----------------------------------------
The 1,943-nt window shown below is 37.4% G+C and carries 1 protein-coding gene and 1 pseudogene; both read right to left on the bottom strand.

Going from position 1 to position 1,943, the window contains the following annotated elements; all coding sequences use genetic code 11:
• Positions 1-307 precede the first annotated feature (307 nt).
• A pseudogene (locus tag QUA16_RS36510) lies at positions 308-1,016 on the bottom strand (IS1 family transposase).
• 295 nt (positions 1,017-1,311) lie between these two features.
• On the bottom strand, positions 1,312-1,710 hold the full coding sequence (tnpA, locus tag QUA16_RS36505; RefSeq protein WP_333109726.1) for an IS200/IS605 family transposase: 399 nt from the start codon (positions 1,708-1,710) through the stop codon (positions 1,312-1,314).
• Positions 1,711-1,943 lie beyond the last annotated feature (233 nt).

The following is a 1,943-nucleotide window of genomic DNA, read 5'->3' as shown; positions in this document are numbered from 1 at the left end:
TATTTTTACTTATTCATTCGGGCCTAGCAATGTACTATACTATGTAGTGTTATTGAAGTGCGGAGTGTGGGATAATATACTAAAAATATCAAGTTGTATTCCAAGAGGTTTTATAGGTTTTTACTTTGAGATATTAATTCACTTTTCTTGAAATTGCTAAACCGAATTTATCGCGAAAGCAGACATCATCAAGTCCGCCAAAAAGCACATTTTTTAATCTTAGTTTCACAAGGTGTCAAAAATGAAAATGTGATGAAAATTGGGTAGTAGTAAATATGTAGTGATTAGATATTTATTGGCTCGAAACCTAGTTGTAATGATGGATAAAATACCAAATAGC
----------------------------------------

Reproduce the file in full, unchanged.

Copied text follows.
The 1,943-nt window shown below is 37.4% G+C and carries 1 protein-coding gene and 1 pseudogene; both read right to left on the bottom strand.

Going from position 1 to position 1,943, the window contains the following annotated elements; all coding sequences use genetic code 11:
• Positions 1-307 precede the first annotated feature (307 nt).
• A pseudogene (locus tag QUA16_RS36510) lies at positions 308-1,016 on the bottom strand (IS1 family transposase).
• 295 nt (positions 1,017-1,311) lie between these two features.
• On the bottom strand, positions 1,312-1,710 hold the full coding sequence (tnpA, locus tag QUA16_RS36505; RefSeq protein WP_333109726.1) for an IS200/IS605 family transposase: 399 nt from the start codon (positions 1,708-1,710) through the stop codon (positions 1,312-1,314).
• Positions 1,711-1,943 lie beyond the last annotated feature (233 nt).

The following is a 1,943-nucleotide window of genomic DNA, read 5'->3' as shown; positions in this document are numbered from 1 at the left end:
TATTTTTACTTATTCATTCGGGCCTAGCAATGTACTATACTATGTAGTGTTATTGAAGTGCGGAGTGTGGGATAATATACTAAAAATATCAAGTTGTATTCCAAGAGGTTTTATAGGTTTTTACTTTGAGATATTAATTCACTTTTCTTGAAATTGCTAAACCGAATTTATCGCGAAAGCAGACATCATCAAGTCCGCCAAAAAGCACATTTTTTAATCTTAGTTTCACAAGGTGTCAAAAATGAAAATGTGATGAAAATTGGGTAGTAGTAAATATGTAGTGATTAGATATTTATTGGCTCGAAACCTAGTTGTAATGATGGATAAAATACCAAATAGC